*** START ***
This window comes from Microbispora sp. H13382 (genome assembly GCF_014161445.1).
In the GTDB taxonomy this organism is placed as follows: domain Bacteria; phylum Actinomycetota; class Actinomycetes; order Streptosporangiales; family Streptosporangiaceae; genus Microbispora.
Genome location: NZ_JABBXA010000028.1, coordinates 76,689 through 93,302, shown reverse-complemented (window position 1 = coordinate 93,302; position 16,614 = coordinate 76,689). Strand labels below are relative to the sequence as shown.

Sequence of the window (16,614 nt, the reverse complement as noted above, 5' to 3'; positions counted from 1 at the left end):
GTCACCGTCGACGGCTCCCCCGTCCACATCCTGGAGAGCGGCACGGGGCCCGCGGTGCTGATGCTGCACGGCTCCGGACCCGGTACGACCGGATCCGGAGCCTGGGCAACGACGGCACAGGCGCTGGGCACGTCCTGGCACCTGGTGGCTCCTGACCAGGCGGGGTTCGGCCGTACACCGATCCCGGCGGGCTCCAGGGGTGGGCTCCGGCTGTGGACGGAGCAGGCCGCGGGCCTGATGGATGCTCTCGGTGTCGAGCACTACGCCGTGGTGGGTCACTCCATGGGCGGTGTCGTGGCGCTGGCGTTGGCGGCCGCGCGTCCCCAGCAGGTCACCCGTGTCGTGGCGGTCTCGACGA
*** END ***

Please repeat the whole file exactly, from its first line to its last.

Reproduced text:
This window comes from Microbispora sp. H13382 (genome assembly GCF_014161445.1).
In the GTDB taxonomy this organism is placed as follows: domain Bacteria; phylum Actinomycetota; class Actinomycetes; order Streptosporangiales; family Streptosporangiaceae; genus Microbispora.
Genome location: NZ_JABBXA010000028.1, coordinates 76,689 through 93,302, shown reverse-complemented (window position 1 = coordinate 93,302; position 16,614 = coordinate 76,689). Strand labels below are relative to the sequence as shown.

Sequence of the window (16,614 nt, the reverse complement as noted above, 5' to 3'; positions counted from 1 at the left end):
GTCACCGTCGACGGCTCCCCCGTCCACATCCTGGAGAGCGGCACGGGGCCCGCGGTGCTGATGCTGCACGGCTCCGGACCCGGTACGACCGGATCCGGAGCCTGGGCAACGACGGCACAGGCGCTGGGCACGTCCTGGCACCTGGTGGCTCCTGACCAGGCGGGGTTCGGCCGTACACCGATCCCGGCGGGCTCCAGGGGTGGGCTCCGGCTGTGGACGGAGCAGGCCGCGGGCCTGATGGATGCTCTCGGTGTCGAGCACTACGCCGTGGTGGGTCACTCCATGGGCGGTGTCGTGGCGCTGGCGTTGGCGGCCGCGCGTCCCCAGCAGGTCACCCGTGTCGTGGCGGTCTCGACGA